SharePoint itself supports 51 languages. PointFire 365 supports all of those languages. All user interface elements can be shown in any of those languages, all content can be filtered to show content to users in any of those languages. They are indicated by a "Y" in the "SharePoint" column.
However the quality of machine translation can vary. In the back end, PointFire Power Translator uses one of four different translation technologies, powered by Azure translation technologies. The technology that most people are used to, which powered the old Bing and Google translation engines, is statistical machine translation. This was the state of the art until a few years ago, using syntax-based statistical translation models with a few additional tricks to improve language quality. It trains on large corpora of text that is already translated, trying to mimic the translation process using statistics. This technology got better and better over the years. For several languages we are still using these statistical models.
Around 2015, based in large part on algorithms developed at the University of Toronto and Université de Montréal, Neural Network models emerged as a better alternative to statistical models. These deep networks require enormous amounts of computing power to train. Interestingly enough, large software companies like Microsoft and Google tend to publish their results and make their insights and tools available to each other, so that they can each improve on one another's work. Because of this, neural machine translation technology has progressed quickly. It still requires massive amounts of computing power to train such models, something like 100 processors for a week for each training run, but Microsoft is a leader in technologies to use less processing power so it uses a fraction of that. For most major languages, PointFire is using neural translation.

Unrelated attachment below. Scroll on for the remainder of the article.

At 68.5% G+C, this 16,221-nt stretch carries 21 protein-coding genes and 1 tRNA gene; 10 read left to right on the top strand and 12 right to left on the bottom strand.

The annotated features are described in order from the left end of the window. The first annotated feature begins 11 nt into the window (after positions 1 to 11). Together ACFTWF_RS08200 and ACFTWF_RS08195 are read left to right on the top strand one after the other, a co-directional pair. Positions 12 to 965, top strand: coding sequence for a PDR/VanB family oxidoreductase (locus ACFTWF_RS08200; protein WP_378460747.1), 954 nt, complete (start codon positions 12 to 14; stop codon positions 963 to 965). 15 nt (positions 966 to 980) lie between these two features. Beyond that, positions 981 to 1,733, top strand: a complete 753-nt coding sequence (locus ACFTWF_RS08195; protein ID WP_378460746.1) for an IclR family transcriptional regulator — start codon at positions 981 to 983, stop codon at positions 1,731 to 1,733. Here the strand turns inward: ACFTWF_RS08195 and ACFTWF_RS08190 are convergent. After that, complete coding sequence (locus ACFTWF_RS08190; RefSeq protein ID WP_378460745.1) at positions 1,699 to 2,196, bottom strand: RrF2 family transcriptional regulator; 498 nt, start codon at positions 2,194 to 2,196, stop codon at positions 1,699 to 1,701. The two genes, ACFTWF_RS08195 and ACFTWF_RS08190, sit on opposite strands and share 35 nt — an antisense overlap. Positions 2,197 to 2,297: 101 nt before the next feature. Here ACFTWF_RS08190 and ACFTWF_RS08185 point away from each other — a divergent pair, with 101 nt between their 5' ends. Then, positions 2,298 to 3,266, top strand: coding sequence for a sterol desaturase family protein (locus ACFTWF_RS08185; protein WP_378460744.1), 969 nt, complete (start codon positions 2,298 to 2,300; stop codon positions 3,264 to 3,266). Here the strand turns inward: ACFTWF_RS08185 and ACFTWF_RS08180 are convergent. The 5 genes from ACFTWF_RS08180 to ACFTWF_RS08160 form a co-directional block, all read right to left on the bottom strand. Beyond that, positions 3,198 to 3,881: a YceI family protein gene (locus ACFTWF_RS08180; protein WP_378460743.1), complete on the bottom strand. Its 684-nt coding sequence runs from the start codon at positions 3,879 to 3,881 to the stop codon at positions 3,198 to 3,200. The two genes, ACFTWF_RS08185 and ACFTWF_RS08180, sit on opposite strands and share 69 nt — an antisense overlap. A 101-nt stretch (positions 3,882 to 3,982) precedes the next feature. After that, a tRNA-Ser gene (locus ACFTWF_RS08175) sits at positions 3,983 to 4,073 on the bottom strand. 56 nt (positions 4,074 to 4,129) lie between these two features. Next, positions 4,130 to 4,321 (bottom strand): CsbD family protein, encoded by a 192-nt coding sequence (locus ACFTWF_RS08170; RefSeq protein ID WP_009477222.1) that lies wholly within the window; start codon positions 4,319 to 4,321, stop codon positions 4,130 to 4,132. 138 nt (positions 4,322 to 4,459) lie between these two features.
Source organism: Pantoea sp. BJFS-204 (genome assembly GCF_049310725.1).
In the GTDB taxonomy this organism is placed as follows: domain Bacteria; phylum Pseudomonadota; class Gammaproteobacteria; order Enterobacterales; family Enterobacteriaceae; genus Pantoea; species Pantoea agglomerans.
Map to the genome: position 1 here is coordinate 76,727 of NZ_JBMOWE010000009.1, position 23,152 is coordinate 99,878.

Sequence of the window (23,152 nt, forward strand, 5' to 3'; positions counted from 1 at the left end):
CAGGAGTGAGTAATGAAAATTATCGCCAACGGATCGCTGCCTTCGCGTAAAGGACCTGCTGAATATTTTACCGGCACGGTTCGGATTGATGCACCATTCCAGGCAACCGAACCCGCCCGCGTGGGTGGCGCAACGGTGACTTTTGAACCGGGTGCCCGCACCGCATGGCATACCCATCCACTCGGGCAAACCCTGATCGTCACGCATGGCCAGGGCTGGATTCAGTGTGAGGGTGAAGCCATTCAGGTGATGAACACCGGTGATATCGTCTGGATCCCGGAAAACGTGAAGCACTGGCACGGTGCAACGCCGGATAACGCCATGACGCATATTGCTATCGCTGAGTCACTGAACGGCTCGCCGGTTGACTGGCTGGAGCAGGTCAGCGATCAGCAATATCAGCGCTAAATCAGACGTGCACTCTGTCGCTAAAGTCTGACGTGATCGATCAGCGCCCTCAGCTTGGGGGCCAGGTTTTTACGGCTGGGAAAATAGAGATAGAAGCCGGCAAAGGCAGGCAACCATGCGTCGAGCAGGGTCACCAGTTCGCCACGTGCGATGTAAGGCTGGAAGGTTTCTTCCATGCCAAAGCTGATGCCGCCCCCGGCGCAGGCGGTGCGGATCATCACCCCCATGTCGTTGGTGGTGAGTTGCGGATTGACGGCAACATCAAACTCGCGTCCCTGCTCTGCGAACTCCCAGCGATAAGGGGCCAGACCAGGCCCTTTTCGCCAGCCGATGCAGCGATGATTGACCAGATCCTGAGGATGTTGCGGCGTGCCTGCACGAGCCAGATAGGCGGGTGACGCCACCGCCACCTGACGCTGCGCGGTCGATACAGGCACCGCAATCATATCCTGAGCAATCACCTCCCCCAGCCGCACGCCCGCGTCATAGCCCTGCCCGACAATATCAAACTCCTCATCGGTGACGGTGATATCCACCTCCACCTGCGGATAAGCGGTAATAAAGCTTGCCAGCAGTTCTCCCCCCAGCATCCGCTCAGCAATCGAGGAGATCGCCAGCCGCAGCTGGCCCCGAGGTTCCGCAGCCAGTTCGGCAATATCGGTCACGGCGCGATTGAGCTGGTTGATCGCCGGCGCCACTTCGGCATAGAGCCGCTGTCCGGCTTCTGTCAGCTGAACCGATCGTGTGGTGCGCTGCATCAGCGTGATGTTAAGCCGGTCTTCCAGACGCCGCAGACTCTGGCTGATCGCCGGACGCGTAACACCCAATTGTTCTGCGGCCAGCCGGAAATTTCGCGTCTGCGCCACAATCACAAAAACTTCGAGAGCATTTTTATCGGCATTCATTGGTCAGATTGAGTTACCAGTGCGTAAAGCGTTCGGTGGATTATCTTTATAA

Then in March 2018 Microsoft announced it had achieved "Human Parity" for some translation tasks. Mind you this is a controversial claim and neither the humans with whom parity was achieved nor the people doing the rating of translation quality were professional translators, but we use the "HP" label to refer to the technology being used, not necessarily to the quality level. These initial engines were not suitable for production, they were far too massive. Microsoft then improved on the size and performance of these complex models, using groundbreaking techniques. For example they use a large deep neural network to train a much faster wide shallow network, gaining a huge performance improvement and
improved translation quality. They train a separate neural network to detect and correct errors in the input data. They use the trick that so many of us have used to hilarious effect: it translates sentences from English to another language, then translates that translation back to English to see whether it is the same. These new "human parity" engines have been sweeping international competitions of translation quality and, as opposed to a lot of the other entries, these are available in production. Chinese and German were released in late November 2018, and French, Hindi, Italian, Spanish, Japanese, Korean and Russian, to/from English are now available. More details on the Microsoft Translator blog